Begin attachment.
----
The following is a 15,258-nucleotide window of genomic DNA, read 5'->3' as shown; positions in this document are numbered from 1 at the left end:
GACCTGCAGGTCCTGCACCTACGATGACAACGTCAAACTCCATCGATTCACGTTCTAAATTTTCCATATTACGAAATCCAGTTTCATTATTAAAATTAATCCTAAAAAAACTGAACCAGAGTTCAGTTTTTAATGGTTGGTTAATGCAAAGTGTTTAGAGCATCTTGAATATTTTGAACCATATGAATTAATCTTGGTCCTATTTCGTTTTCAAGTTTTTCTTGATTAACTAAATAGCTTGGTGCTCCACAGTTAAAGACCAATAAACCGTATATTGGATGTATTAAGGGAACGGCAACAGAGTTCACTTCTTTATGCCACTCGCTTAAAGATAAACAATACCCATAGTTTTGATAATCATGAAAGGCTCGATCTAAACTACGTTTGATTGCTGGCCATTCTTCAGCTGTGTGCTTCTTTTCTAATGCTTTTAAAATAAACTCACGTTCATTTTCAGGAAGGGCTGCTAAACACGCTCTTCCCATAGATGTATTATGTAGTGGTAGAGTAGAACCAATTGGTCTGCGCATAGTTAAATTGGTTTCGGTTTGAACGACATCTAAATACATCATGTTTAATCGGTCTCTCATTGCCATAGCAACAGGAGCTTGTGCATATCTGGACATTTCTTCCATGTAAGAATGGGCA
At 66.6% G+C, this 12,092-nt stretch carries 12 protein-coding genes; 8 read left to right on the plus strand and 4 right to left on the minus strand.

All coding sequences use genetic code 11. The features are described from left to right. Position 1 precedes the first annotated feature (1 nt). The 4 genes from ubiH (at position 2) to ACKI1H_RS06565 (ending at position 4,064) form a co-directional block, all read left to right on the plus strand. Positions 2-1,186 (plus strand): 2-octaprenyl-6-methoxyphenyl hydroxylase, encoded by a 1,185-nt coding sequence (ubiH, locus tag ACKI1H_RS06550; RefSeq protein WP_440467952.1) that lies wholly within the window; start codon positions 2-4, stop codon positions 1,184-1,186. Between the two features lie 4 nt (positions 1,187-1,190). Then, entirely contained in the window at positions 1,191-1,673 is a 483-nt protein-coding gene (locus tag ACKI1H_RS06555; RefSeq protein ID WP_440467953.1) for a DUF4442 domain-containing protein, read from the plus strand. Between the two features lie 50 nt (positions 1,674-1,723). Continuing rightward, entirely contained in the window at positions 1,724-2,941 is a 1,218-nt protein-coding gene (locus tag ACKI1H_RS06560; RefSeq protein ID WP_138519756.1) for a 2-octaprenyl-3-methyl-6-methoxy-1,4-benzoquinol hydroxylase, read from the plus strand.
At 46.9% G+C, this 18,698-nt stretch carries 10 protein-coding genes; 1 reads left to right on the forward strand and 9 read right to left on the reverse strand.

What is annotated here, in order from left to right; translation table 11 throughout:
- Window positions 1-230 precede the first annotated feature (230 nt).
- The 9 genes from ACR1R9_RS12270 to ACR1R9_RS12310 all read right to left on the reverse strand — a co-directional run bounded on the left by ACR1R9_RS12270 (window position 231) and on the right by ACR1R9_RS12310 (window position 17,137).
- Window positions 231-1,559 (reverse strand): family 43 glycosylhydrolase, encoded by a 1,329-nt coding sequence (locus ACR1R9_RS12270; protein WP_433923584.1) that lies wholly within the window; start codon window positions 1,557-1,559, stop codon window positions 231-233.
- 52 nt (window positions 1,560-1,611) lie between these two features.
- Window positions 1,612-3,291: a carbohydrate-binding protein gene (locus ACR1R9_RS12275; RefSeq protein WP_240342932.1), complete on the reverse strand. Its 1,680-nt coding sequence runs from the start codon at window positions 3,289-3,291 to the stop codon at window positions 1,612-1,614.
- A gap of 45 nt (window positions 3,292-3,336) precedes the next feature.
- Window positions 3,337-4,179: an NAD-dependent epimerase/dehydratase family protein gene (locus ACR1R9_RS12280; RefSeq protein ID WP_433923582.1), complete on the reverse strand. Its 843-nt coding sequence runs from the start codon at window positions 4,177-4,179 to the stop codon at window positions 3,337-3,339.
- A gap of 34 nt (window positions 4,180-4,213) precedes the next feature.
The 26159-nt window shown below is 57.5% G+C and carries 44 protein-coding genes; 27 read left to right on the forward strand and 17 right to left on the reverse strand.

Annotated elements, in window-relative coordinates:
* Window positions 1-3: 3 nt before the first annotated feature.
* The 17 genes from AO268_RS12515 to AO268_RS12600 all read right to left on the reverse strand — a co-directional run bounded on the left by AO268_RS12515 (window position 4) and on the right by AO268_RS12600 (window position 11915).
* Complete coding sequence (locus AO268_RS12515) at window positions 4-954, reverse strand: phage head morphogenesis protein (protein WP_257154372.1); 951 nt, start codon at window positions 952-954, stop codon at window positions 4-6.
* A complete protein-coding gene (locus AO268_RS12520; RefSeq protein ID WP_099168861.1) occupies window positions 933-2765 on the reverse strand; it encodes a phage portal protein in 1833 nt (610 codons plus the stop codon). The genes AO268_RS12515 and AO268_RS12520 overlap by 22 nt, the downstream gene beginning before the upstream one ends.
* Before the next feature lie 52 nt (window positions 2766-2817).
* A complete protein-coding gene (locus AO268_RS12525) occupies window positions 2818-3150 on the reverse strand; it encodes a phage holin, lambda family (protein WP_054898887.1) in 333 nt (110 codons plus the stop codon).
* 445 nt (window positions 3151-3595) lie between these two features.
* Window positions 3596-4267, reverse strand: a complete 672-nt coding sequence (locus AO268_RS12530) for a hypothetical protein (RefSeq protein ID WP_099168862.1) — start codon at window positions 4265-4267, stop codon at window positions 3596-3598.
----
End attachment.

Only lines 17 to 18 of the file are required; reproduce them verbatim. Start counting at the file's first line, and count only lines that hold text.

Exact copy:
* Window positions 1-3: 3 nt before the first annotated feature.
* The 17 genes from AO268_RS12515 to AO268_RS12600 all read right to left on the reverse strand — a co-directional run bounded on the left by AO268_RS12515 (window position 4) and on the right by AO268_RS12600 (window position 11915).